Novak and Olson signed the collaboration agreement May 6 after receiving approval from each not-for-profit university’s board of trustees. The two universities are finalizing a second agreement to facilitate the seamless transition of qualified students from undergraduate into graduate degree programs. This includes pathways into 18 separate graduate programs and a variety of certificate and degree completion programs for adult learners.

The universities have been discussing opportunities to collaborate for more than a year. Their efforts create the following benefits for traditional students and adult learners:

  • Potential to reduce time to degree completion.
  • Expanded opportunities to move from undergraduate into graduate programs in healthcare, engineering, marriage and family therapy, social work, public health, education, and business.
  • Strengthened core curriculum focused on holistic formation and the development of ethical decision-making frameworks grounded in the Catholic tradition of both universities.
  • New opportunities for adult learners to complete degrees, obtain certificates and upskill themselves to be more competitive in the labor market.
  • New benefits and possibilities for the Quad Cities and Cedar Rapids communities.

Both presidents say the universities are exploring opportunities to leverage shared administrative functions and economies of scale to achieve cost savings and maximize operations’ efficiency. Novak and Olson anticipate expanded conversations toward a potential strategic combination in the coming months, ensuring that all actions are conducted with appropriate due diligence and subject to all applicable regulatory and accrediting agency requirements. Both said they look forward to including faculty, staff, students and community members in the discussions.

Father Dennis Holtschneider and Donna M. Carroll, co-presidents for the Association of Catholic Colleges and Universities, said they have been encouraging colleges to explore this type of activity. “We know these are challenging times for our colleges and universities,” Carroll said.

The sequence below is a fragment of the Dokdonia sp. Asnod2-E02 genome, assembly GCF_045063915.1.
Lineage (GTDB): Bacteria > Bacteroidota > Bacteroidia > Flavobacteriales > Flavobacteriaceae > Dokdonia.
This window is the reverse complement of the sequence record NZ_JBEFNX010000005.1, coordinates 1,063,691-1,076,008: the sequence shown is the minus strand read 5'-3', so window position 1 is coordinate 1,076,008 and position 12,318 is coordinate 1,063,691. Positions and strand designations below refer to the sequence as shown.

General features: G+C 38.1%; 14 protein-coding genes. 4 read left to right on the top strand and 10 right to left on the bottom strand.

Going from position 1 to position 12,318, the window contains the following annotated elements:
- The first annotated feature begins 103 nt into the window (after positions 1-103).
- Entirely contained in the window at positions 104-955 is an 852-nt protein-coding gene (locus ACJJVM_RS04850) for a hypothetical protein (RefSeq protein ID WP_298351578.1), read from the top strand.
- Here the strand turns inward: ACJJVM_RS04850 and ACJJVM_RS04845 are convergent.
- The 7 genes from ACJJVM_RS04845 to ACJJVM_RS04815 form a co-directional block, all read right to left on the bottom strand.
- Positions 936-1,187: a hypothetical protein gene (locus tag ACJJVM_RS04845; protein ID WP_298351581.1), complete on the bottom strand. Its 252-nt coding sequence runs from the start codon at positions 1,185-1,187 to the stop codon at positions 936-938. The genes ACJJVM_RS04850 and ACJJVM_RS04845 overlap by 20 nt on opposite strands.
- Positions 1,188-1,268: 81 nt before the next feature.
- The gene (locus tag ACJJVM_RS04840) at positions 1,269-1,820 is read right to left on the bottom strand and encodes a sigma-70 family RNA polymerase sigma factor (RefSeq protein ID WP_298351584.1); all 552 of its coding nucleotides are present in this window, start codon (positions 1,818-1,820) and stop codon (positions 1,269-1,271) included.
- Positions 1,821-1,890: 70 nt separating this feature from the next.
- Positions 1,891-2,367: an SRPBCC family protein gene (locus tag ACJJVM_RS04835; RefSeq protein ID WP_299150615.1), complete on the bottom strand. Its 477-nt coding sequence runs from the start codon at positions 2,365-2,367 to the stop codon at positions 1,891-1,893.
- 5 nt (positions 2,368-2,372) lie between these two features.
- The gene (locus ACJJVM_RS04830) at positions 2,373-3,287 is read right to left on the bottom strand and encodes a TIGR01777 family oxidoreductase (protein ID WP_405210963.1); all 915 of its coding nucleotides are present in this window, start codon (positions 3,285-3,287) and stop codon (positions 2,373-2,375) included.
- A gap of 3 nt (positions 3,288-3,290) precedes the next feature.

About the universities

St. Ambrose University, founded in 1882 by the Diocese of Davenport, is committed to academic excellence, the liberal arts, social justice and service rooted in Catholic intellectual tradition. SAU is accredited by the Higher Learning Commission and offers 65 undergraduate majors, 10 master’s degrees and 3 doctoral programs. St. Ambrose education remains centered on intentional, holistic and experiential learning, with a vision to be a vibrant, sustainable and learner-focused model for Catholic higher education. Learn more about St. Ambrose University at

 Mount Mercy University in Cedar Rapids, Iowa is the regional Catholic, Mercy University that promises students of diverse backgrounds, ages and faiths a challenging, practical education that inspires them to discover knowledge, build community and live their values. Mount Mercy provides a forward-thinking, future-focused education, offering baccalaureate and graduate education to 1,500+ enrolled students and uniquely blending a quality liberal arts education with career-focused professional preparation. For more information, visit